“I was relieved because my prints also had a lot of spots. This humanized my heroes and gave me a pinnacle I wanted to try to reach.”
He kept learning and improving. He took commercial assignments wherever he could find them, from local car dealers to small town stores. But he never stopped taking time to emulate his photography heroes with his personal work. Then, an epiphany.
One that would change his life.
"Until that moment, I’d thought a photographer had to go to somewhere exotic to produce important pictures, like Paris or the Arctic. But Foote changed my mind in an instant. I realized I belonged to a place. And what a place!"Keith Carter
“It was like a thunderbolt from the heavens,” is how Carter remembers the afternoon he heard Texas-based, Pulitzer Prize-winning playwright Horton Foote speak at a film festival being held in Foote’s honor in Galveston in the late 1980s. “Foote explained that in order to make great art, one had to belong to a place.
“Until that moment, I’d thought a photographer had to go to somewhere exotic to produce important pictures, like Paris or the Arctic. But Foote changed my mind in an instant. I realized I belonged to a place. And what a place! It is flat, tangled, deeply green, hurricanes roll in, you have four out of the five poisonous snakes in North America. We have white Anglo-Saxon Protestants, Black imagination, Vietnamese industry, Mexican mythology, crackers, peckerwoods and rednecks, all in this gumbo culture. I sat bolt upright and almost shouted out, ‘My God, that should be my subject matter!’”
A year or so later, after he and Pat had crisscrossed southeast Texas, stopping in a hundred small, middle-of-nowhere towns to make a photograph in each, Carter’s first book, “From Uncertain to Blue,” was published. It received rave reviews. Horton Foote, who wrote the introduction, noted, “Keith Carter has the gift of taking things we have seen all our lives—a watermelon stand, a Black country church, a graveyard, a clothesline with chickens underneath, a country store—and giving them another dimension, a beauty that you can’t easily be rid of.” The Los Angeles Times dubbed him “The Poet of the Ordinary.”
The book brought Carter lucrative commercial and editorial work from the likes of Gap and The New York Times and helped reassure him that his personal work was appreciated. As one writer observed, “What he found in the process was creative license and freedom—and a whole new confidence in his own abilities as well. He knew now he could make a picture anywhere, anytime, and under almost any circumstances.”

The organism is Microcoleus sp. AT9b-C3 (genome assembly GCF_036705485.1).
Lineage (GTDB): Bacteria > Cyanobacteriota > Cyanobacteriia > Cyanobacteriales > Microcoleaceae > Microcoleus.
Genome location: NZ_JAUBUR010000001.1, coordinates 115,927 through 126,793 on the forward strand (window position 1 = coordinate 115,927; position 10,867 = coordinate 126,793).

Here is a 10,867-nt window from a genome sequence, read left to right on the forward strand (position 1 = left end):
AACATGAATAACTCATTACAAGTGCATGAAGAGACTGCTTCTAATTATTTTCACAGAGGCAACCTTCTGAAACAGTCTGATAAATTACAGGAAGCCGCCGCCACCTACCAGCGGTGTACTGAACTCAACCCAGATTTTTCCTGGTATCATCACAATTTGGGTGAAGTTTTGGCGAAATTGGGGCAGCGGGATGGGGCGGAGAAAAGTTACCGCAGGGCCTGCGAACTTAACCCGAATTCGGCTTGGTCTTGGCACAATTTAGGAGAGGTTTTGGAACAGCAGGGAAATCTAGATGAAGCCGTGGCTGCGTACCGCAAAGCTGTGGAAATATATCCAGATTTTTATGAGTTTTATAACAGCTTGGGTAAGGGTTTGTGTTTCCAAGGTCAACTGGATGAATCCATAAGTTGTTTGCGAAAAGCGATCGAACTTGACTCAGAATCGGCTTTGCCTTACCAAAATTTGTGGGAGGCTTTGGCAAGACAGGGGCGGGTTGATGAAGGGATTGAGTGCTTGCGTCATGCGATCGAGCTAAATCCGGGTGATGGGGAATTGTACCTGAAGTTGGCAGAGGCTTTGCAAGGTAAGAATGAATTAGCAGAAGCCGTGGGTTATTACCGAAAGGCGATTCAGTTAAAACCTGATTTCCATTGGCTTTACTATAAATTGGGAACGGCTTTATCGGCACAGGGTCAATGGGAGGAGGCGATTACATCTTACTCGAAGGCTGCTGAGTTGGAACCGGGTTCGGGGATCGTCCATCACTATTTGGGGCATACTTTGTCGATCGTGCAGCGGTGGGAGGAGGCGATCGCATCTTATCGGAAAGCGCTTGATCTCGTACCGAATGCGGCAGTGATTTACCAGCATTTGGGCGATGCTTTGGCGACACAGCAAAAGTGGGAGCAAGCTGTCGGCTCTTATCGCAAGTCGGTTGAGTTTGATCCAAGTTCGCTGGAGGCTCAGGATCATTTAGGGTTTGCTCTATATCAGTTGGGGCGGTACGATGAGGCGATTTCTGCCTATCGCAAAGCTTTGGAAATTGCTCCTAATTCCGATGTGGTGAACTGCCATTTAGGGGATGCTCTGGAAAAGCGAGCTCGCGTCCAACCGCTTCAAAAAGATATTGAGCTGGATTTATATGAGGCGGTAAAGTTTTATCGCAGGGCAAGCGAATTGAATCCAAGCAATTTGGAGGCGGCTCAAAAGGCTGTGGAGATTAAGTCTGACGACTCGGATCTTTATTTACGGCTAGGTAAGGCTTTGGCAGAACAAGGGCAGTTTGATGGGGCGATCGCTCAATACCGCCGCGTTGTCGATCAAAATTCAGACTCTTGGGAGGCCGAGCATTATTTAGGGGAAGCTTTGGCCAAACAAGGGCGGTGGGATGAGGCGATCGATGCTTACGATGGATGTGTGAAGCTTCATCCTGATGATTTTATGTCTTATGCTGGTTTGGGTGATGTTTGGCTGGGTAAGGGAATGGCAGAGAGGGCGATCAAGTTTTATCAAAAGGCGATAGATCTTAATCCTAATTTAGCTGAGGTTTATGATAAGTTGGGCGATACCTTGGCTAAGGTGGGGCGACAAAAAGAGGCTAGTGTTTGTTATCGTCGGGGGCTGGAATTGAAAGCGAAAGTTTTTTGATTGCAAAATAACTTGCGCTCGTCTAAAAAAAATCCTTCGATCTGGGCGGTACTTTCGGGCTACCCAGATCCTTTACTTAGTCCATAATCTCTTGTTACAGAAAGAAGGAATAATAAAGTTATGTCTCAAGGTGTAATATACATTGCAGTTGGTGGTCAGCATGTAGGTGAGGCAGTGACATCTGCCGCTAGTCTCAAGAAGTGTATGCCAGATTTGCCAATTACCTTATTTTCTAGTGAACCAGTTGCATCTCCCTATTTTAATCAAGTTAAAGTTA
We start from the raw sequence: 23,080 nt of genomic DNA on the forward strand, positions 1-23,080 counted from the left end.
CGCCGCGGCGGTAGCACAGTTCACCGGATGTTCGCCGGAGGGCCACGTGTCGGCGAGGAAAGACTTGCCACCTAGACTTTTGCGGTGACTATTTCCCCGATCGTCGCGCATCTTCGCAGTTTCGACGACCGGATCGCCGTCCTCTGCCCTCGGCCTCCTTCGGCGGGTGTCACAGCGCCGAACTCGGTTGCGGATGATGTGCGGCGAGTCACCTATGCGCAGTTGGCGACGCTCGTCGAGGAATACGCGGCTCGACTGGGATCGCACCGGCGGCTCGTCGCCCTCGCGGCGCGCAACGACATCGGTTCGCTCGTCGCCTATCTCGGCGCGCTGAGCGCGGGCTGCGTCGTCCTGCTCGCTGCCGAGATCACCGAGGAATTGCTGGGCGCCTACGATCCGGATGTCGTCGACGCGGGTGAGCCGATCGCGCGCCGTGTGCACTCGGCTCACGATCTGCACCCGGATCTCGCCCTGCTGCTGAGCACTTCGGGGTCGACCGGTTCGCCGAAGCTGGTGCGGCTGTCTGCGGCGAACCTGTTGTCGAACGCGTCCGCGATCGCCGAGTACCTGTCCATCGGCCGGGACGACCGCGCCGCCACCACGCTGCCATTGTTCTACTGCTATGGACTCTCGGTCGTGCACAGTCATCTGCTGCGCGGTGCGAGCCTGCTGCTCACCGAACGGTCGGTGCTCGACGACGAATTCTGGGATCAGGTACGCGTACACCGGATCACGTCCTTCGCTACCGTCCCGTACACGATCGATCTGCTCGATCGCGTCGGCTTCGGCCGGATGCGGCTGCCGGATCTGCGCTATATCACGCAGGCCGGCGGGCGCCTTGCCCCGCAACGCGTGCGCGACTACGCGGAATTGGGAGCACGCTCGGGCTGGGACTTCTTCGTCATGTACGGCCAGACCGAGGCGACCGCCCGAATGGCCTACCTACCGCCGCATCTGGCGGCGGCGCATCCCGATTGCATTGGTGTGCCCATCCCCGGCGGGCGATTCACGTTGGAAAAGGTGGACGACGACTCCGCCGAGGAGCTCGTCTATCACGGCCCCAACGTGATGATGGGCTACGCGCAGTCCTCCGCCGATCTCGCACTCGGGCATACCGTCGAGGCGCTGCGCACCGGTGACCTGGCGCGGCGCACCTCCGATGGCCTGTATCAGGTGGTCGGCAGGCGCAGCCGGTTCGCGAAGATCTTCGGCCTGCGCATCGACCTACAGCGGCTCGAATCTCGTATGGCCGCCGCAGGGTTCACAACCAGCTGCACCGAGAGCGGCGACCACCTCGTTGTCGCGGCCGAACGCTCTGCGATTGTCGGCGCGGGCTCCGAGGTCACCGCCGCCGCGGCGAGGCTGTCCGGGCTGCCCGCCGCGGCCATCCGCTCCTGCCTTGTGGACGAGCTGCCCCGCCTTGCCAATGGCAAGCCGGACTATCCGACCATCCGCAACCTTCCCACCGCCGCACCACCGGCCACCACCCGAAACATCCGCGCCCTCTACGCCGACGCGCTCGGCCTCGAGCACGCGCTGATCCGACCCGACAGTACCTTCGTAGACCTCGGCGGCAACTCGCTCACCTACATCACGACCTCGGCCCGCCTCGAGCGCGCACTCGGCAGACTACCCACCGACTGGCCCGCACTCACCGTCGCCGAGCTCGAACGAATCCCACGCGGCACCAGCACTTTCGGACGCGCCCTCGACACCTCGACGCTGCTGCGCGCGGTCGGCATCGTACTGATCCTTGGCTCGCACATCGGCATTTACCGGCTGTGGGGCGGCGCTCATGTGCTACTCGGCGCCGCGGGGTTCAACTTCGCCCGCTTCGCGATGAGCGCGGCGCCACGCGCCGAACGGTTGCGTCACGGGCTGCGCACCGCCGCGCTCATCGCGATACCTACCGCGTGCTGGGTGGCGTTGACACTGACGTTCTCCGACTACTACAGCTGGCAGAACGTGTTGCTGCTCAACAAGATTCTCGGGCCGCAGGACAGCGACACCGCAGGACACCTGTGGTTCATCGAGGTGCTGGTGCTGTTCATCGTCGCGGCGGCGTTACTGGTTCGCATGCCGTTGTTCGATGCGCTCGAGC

“From Uncertain to Blue” was Carter’s first of 15 books. His most recent, “Keith Carter: Fifty Years,” was published in 2018. But it’s his first, which has been reprinted, that still holds a special place in Carter’s heart. “You know I’ve always been amazed that Robert Frank’s “The Americans” is still so popular, some 60 years after it was first published. I’m just as amazed that my little book, which started out as an anniversary present for my wife, Pat, has followed me for 32 years and made so much in my life so possible.”
Carter turns 73 in June and shows no signs of slowing down. As he’s done for the past 32 years, he teaches photography at Lamar University, his alma mater, where he is Regents’ Professor and holds the endowed Walles Chair in Fine Arts. He has had a lifelong interest in the history of photography and enjoys lecturing on and practicing historic photo processing, such as wet plate collodion. “I always tell my students that they need to realize we are all standing on the shoulders of giants—those incredibly talented photographers who have gone before us,” he says. He also conducts photography workshops.
And he continues to evolve, tackling new projects because, as he explains, “I don’t want to repeat myself. I don’t want to make photos like I had before. In fact, I can’t because I’m not that person anymore.” Nearly a decade ago he was diagnosed with cancer, ocular melanoma, in his left eye, which left him with only partial sight in his affected eye after radiation treatments. “I was pretty upset when that was going on,” says Carter. “But we adapt, don’t we? I have depth problems, but it hasn’t slowed me down. I think my vision loss made me more appreciative of what we do have rather than what we don’t have.”
True to form, after Carter found his vision in his left eye to be “muddy or dirty,” he had another epiphany. “I decided to start using chemicals, calligraphy pens and knives to scratch my negatives, to produce prints that resembled my new muddied view of the world. I was destroying what was precious in the hopes that I could produce something I found intriguing.”
He adds, “I never know what I will get until I print the negatives; they take on a whole life of their own.” These dark, murky and muddled images that result also remind him of the early days of photography. As he says, “This is my way of paying homage to photography and the oddities of my vision.
“I’ve been lucky enough to have been making pictures for over half a century. It’s been an extraordinary and great life,” says Carter. He pauses, waits for a beat and then adds, “And you know what? It still is!”
Robert Kiener is a writer in Vermont.
Ted Chin's imaginative creations place larger-than-life creatures in breathtaking locales.